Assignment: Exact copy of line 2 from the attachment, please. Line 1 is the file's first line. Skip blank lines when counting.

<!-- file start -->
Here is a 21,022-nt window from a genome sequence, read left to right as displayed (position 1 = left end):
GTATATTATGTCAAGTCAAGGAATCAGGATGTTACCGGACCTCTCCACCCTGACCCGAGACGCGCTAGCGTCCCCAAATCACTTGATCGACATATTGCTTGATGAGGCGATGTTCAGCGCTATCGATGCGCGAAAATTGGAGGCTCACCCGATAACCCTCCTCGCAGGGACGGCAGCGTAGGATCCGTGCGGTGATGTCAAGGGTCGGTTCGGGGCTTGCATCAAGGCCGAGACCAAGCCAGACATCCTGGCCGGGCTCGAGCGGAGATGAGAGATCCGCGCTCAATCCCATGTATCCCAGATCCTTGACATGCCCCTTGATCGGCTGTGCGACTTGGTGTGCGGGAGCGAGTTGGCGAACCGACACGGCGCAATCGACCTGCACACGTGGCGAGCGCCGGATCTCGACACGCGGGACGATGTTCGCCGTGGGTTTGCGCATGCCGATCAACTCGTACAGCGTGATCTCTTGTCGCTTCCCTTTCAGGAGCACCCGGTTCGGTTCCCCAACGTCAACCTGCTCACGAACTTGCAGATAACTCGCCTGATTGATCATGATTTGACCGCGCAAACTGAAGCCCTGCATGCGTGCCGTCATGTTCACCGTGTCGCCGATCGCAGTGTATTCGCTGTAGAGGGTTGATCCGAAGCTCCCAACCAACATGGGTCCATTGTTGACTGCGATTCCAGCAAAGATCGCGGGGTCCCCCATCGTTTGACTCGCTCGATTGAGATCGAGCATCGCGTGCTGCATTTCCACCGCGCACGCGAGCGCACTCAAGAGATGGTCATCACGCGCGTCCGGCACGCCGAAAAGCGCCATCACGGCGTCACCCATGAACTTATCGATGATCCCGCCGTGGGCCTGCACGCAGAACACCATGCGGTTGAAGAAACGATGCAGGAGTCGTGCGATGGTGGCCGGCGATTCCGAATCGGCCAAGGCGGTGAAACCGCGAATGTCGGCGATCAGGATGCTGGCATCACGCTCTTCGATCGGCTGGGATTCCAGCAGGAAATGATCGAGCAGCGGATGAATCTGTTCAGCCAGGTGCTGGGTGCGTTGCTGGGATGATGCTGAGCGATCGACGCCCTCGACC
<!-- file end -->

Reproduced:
GTATATTATGTCAAGTCAAGGAATCAGGATGTTACCGGACCTCTCCACCCTGACCCGAGACGCGCTAGCGTCCCCAAATCACTTGATCGACATATTGCTTGATGAGGCGATGTTCAGCGCTATCGATGCGCGAAAATTGGAGGCTCACCCGATAACCCTCCTCGCAGGGACGGCAGCGTAGGATCCGTGCGGTGATGTCAAGGGTCGGTTCGGGGCTTGCATCAAGGCCGAGACCAAGCCAGACATCCTGGCCGGGCTCGAGCGGAGATGAGAGATCCGCGCTCAATCCCATGTATCCCAGATCCTTGACATGCCCCTTGATCGGCTGTGCGACTTGGTGTGCGGGAGCGAGTTGGCGAACCGACACGGCGCAATCGACCTGCACACGTGGCGAGCGCCGGATCTCGACACGCGGGACGATGTTCGCCGTGGGTTTGCGCATGCCGATCAACTCGTACAGCGTGATCTCTTGTCGCTTCCCTTTCAGGAGCACCCGGTTCGGTTCCCCAACGTCAACCTGCTCACGAACTTGCAGATAACTCGCCTGATTGATCATGATTTGACCGCGCAAACTGAAGCCCTGCATGCGTGCCGTCATGTTCACCGTGTCGCCGATCGCAGTGTATTCGCTGTAGAGGGTTGATCCGAAGCTCCCAACCAACATGGGTCCATTGTTGACTGCGATTCCAGCAAAGATCGCGGGGTCCCCCATCGTTTGACTCGCTCGATTGAGATCGAGCATCGCGTGCTGCATTTCCACCGCGCACGCGAGCGCACTCAAGAGATGGTCATCACGCGCGTCCGGCACGCCGAAAAGCGCCATCACGGCGTCACCCATGAACTTATCGATGATCCCGCCGTGGGCCTGCACGCAGAACACCATGCGGTTGAAGAAACGATGCAGGAGTCGTGCGATGGTGGCCGGCGATTCCGAATCGGCCAAGGCGGTGAAACCGCGAATGTCGGCGATCAGGATGCTGGCATCACGCTCTTCGATCGGCTGGGATTCCAGCAGGAAATGATCGAGCAGCGGATGAATCTGTTCAGCCAGGTGCTGGGTGCGTTGCTGGGATGATGCTGAGCGATCGACGCCCTCGACC